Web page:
As the fanciest model to use the Volkswagen Group MQB Evo platform, is the A3 Sportback worth the extra dough? We check out what extras it offers over its siblings.
We’re no strangers to the Volkswagen Group’s new MQB Evo platform. Having driven the 8th-gen Volkswagen Golf and the 4th-gen Skoda Octavia, it’s now turn to sample Audi’s version of the triplets. Ok, technically they’re part of a quadruplet, as the SEAT Leon’s just arrived in Singapore.
Look at the price of the A3 (S$187,635 as of December 2021), and you might balk at how much more it costs over its platform-mates. With that price tag, it puts the A3 S$30k over the Golf, and nearly S$50k over the Octavia!
But, bear with me. View it from a different viewpoint — despite its humble underpinnings, the A3 Sportback isn’t a regular hatchback, but a premium one.
That means that it isn’t going up against the Golf, nor the Octavia, for that matter. What Audi is pitching the A3 against are stalwarts of the luxury car scene; Mercedes-Benz, with the A-Class Hatchback, and BMW, with the 1 Series.
Under the bonnet of the A3 is the same drivetrain as the Golf and Octavia’s. It’s the now-familiar mild hybrid 1.5-litre turbocharged engine, with 148 bhp and 250 Nm. The 48V mild hybrid system saves fuel while coasting, and functions as a torque-fill for low-speed acceleration.
While they’re identical on paper, the A3 feels sportier in the real world. Acceleration around the city is quick and creamy, with an eagerness that’s slightly MINI-like. This makes it a bit harder to keep your right foot in check, unless you’re perfectly fine with straying from the claimed 20.8 km/l fuel economy figure.
Show the A3 some high-speed corners and it (unsurprisingly) remains composed and planted. Through tighter corners, you can chuck the car in with some er, enthusiasm and it’ll get through fine. Replace the factory-fit Pirelli Cinturatos with some P-Zeros and you should have even more fun.
Unfortunately, what lets the A3 down in the handling department is its rather vague steering setup. Leave the car in ‘Comfort’ and the steering seems unnervingly light, pop it into ‘Dynamic’ and it becomes needlessly heavy. Either way, the front wheels never really quite communicate exactly what they’re up to. Slightly unsettling, especially over unfamiliar b-roads.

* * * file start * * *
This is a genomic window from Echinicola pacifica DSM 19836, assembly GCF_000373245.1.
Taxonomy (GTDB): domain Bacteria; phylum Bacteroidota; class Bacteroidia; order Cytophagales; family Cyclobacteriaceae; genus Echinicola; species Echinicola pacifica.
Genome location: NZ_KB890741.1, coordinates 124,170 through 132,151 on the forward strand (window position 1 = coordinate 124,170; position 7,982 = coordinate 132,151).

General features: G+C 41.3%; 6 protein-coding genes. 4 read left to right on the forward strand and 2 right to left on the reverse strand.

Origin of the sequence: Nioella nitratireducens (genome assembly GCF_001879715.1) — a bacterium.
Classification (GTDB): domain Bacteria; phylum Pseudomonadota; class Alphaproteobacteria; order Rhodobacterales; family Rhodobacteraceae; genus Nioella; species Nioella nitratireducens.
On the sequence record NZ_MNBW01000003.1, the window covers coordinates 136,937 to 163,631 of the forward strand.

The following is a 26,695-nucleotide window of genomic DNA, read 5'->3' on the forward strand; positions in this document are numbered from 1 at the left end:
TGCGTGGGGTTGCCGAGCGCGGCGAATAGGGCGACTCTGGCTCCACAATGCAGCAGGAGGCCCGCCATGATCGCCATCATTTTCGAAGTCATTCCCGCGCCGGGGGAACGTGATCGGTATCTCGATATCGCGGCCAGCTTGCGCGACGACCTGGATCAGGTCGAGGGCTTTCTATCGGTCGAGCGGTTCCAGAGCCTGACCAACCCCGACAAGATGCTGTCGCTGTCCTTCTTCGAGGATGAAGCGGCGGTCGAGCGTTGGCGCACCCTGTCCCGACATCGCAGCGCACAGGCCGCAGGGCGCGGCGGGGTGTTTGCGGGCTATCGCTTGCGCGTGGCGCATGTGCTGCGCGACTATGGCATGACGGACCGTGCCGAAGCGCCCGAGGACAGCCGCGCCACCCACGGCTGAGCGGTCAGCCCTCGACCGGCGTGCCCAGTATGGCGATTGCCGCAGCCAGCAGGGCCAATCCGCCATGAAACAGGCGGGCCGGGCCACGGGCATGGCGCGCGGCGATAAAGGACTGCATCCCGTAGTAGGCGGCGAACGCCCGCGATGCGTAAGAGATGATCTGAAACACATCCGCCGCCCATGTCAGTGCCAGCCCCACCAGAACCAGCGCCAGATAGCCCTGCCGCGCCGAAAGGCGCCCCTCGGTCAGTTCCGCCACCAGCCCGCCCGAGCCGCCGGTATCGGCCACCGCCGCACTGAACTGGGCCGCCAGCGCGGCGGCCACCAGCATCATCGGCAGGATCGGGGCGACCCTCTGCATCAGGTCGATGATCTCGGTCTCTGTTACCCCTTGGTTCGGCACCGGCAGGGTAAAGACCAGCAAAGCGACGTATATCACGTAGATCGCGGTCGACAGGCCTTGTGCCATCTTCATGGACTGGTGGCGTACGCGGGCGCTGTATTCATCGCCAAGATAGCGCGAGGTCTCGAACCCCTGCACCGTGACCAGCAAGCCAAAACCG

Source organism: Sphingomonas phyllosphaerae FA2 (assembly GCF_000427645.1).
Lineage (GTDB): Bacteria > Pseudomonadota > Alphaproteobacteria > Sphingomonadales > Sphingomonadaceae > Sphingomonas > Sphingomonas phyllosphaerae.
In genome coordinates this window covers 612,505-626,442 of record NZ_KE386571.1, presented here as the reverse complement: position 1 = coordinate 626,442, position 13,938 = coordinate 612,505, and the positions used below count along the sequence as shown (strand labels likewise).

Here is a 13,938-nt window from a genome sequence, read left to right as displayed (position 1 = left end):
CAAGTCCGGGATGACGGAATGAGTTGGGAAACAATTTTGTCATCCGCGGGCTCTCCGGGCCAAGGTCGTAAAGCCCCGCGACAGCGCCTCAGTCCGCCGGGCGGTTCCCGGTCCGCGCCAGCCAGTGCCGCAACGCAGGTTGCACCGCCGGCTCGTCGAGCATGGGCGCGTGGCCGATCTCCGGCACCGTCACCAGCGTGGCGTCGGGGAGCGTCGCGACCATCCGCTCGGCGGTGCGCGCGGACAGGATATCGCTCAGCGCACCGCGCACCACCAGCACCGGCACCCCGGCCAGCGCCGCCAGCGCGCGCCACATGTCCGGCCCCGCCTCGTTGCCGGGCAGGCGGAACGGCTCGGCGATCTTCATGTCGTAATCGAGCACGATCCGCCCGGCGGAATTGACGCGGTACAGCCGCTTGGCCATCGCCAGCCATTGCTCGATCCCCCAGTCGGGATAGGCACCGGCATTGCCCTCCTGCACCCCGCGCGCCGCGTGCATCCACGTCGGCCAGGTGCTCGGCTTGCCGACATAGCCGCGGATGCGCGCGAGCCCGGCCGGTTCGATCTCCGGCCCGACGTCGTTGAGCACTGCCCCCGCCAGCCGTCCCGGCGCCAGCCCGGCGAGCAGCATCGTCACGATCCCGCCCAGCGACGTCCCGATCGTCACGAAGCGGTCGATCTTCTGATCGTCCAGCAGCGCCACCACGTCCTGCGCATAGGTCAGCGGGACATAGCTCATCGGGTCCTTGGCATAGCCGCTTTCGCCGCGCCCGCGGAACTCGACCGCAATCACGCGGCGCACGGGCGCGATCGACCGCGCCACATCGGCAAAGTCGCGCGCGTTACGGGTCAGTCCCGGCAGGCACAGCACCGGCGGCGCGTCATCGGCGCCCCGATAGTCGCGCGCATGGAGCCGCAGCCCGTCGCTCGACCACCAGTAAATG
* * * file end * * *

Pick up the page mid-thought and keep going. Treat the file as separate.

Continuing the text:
Shared interior… not
Ok, before you yell at me, yes, there are similarities with the interiors of its siblings. There’s that unmistakable gear selector that looks like a rabbit’s tail, and the lighting controls that are now near the door.
Now, the differences. For starters, the infotainment screen in the Audi has been neatly integrated into the dash. Controlled either on-screen or with the iPod click wheel-esque dial next to the gear selector, the infotainment has the usual Android Auto and wireless Apple CarPlay functionality.
Unlike the Golf, climate control thankfully hasn’t gone digital, with a row of satisfyingly click-y switches under the infotainment screen. Oddly, these switches don’t offer any backlighting, which made them slightly tricky during my first night with the car.
Connectivity-wise, there are two USB-C ports and a wireless charging pad at the bottom of the centre stack. The rear passengers get another pair of USB-C ports, located below the rear air-con vents.
All around the interior, the A3 offered markedly higher quality materials as compared to its siblings. From the stitched steering wheel, to the dash plastics, to the stylish door handles – it all reminded you that this was a more premium product.
Then, there’re the seats. The S-Line sport seats cost just S$100 more, but the way they cocoon your body make them worth every single cent. There’s more – not only are the seats beautiful and supportive, they’re sustainable too! Up to 89% of the textile used in the A3’s interior comes from recycled PET bottles, with over 100 1.5-litre PET bottles used in each car.
Should I buy one?
Compared to the Mercedes-Benz A180 and BMW 116i, the A3’s unmistakably more expensive. Even overlooking the A3’s humble underpinnings, the Mercedes and BMW both offer more brand appeal.
But, what the A3 has going for it is its power output — over 40 bhp more than the BMW — and refinement, something the Mercedes didn’t particularly excel at.
So, the A3 Sportback might be slightly more expensive to purchase, but it’s well worth the extra dough. Combining Volkswagen reliability with a sporty character and premium interior, it’s my pick for a premium, fun hatchback.
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